We are New Beginnings Singles Support Group, a non-profit, non-sectarian self-help support organization located in Abington, Massachusetts. The focus of our self-help group is to provide a safe, supportive place for recently single, widowed, divorced, or newly separated adults who are in need of support in dealing with the day to day issues associated with their situation.
Through small group interaction, led by a facilitator, the members learn to begin the process of building a single life and eventually re-enter the social world in a safe environment.
We are non-sectarian and self-supporting. The meetings are topic driven group discussions, usually offered by one of the members in the group, with the intent of helping the newly single person see that this is a temporary setback, not a permanent way of life. We also offer planned events that give members a safe place to go to socialize.
Our interaction as individuals during refreshment time or at planned functions helps to build new friendships and social circles. Many of us have lived through similar situations and are proof that a new, happy life is possible.
If you or someone you know would benefit from our meetings and hospitality please come to a meeting on Monday evening or give us a call at 781-499-2659 or Email us at email@example.com for further information.
APRIL - From the latin word aperio, “to open” because plants begin to grow this month.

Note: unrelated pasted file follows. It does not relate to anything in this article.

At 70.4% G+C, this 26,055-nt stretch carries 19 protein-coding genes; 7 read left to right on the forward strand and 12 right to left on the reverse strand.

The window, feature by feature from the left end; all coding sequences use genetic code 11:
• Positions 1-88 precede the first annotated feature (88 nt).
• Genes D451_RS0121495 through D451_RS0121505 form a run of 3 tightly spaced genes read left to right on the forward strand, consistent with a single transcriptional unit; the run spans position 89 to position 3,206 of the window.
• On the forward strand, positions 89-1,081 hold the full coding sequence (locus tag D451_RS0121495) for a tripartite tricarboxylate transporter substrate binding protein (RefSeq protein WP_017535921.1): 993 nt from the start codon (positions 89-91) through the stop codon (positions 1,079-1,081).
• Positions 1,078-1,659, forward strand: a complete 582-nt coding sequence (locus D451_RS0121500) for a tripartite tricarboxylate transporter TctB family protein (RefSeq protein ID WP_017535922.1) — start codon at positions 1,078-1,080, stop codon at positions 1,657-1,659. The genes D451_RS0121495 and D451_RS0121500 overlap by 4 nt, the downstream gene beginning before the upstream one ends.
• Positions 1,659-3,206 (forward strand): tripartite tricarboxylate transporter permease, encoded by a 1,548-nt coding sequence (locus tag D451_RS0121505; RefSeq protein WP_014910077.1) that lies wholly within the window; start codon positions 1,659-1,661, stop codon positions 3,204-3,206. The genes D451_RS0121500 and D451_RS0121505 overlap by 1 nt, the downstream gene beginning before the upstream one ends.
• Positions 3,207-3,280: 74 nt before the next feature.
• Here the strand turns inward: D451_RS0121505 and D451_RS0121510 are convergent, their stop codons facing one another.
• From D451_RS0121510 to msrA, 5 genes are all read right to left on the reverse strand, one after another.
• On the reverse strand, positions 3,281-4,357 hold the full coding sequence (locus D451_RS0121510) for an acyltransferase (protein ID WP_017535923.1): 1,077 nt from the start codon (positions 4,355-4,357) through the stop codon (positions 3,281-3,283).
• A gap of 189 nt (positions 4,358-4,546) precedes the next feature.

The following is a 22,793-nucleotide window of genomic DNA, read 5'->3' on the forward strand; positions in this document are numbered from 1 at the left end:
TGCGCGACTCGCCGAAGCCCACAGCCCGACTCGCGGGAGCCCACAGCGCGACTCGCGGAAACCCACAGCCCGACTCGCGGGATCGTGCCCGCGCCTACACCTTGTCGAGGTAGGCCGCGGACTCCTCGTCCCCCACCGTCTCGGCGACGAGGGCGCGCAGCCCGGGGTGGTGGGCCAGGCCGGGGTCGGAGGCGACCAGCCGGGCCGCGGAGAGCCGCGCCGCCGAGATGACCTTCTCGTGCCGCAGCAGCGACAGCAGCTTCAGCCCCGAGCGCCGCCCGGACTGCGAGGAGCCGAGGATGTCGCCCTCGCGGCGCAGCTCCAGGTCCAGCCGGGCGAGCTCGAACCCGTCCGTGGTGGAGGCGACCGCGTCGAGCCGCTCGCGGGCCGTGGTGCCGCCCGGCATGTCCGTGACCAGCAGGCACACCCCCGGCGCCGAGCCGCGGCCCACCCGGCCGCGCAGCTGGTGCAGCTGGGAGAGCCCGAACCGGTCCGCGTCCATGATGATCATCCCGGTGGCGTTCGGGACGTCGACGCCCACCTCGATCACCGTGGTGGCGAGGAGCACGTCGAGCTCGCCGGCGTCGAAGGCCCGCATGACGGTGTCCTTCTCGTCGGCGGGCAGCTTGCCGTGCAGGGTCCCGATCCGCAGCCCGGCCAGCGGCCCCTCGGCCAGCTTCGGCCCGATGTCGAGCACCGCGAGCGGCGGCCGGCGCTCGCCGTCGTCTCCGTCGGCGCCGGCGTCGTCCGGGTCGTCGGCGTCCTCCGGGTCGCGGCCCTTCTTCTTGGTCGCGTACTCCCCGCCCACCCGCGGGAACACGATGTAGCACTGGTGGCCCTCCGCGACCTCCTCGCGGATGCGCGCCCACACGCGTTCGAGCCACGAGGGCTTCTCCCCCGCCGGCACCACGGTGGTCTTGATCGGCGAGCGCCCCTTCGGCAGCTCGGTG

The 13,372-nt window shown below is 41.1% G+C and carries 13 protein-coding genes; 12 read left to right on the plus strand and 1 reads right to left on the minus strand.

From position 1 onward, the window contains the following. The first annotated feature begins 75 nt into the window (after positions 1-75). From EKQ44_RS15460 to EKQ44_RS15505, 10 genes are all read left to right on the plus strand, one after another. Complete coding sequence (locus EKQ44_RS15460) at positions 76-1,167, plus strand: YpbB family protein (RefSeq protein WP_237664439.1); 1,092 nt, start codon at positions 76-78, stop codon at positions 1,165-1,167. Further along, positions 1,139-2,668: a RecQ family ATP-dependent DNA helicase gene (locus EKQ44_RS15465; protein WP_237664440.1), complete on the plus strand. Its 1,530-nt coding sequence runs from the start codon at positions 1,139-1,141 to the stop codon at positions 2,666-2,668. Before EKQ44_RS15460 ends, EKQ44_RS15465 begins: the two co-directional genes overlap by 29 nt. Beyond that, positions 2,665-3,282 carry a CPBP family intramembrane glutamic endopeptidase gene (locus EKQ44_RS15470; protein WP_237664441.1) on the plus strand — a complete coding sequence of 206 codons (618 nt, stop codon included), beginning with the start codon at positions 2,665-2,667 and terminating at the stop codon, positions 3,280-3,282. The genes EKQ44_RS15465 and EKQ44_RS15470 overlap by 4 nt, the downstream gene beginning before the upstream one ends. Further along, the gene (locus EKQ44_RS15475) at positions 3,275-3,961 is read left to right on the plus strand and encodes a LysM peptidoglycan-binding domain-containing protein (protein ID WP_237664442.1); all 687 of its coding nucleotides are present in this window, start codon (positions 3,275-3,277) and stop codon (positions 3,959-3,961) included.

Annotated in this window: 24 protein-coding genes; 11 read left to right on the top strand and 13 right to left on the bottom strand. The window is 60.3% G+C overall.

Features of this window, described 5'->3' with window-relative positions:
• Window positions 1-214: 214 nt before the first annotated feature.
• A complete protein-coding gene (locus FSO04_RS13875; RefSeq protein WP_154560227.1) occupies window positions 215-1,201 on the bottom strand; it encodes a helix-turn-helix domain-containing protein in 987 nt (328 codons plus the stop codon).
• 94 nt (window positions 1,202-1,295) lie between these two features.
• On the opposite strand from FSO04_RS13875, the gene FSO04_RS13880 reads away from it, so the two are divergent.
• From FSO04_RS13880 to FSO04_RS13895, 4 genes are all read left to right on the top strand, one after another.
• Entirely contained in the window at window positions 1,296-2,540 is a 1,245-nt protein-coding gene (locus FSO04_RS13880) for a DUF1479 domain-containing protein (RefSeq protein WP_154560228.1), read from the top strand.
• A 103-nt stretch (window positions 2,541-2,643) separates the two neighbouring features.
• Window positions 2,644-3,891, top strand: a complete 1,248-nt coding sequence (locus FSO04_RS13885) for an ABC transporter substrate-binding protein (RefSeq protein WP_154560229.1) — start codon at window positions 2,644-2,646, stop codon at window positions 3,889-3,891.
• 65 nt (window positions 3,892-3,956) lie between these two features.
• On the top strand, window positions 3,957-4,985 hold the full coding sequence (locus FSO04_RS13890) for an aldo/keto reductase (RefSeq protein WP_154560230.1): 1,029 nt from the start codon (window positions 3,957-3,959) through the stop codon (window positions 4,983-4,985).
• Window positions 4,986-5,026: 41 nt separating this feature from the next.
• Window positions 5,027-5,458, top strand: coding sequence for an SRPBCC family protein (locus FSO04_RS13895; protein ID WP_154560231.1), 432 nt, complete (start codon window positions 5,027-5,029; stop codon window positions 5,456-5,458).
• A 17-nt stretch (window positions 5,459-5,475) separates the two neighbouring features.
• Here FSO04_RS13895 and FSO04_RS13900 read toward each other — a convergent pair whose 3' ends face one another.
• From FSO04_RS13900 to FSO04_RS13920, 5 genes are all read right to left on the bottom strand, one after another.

April showers bring May flowers. You are likely anxious to get in the garden and start planting. Using these planting tips will help extend your gardening season.
DESIGNING YOUR GARDEN TO REDUCE FROST
Your garden will warm up more during the day if it slopes toward the sun. Residual heat in plants and soil may determine whether your garden sustains frost damage during the night. Cool air, which is dense and heavy, will flow away from plants growing on a slope. A garden on a south facing slope offers two advantages: more exposure to sun, and better drainage in cold air. Trees surrounding your garden act like a blanket and reduce the amount of heat radiating from the soil, perhaps keeping the temperature high enough to protect your plants from early fall frosts. Moisture is also a player in determining whether frost will nip at your tomatoes. When moisture in air condenses on plants and soil, heat is produced, sometimes raising the temperature enough to save the plants. On the other hand, if the air is dry, moisture in the soil will evaporate, removing some heat. Good soil, full of organic matter, retains moisture. Reducing the rate of evaporation. Mulch also helps prevent evaporation.
Plants themselves can modify cooling. Dark ones with a maroon or bronze cast absorb more heat during the day. And those that have been planted close together create a canopy that entraps heat from the soil. More important, a plant’s cold-hardiness determines its ability to withstand colder temperatures.
Arlene Volpe and Joe McCann Co-Presidents
Please bring an item for the Abington Food Pantry on the first Monday of each month.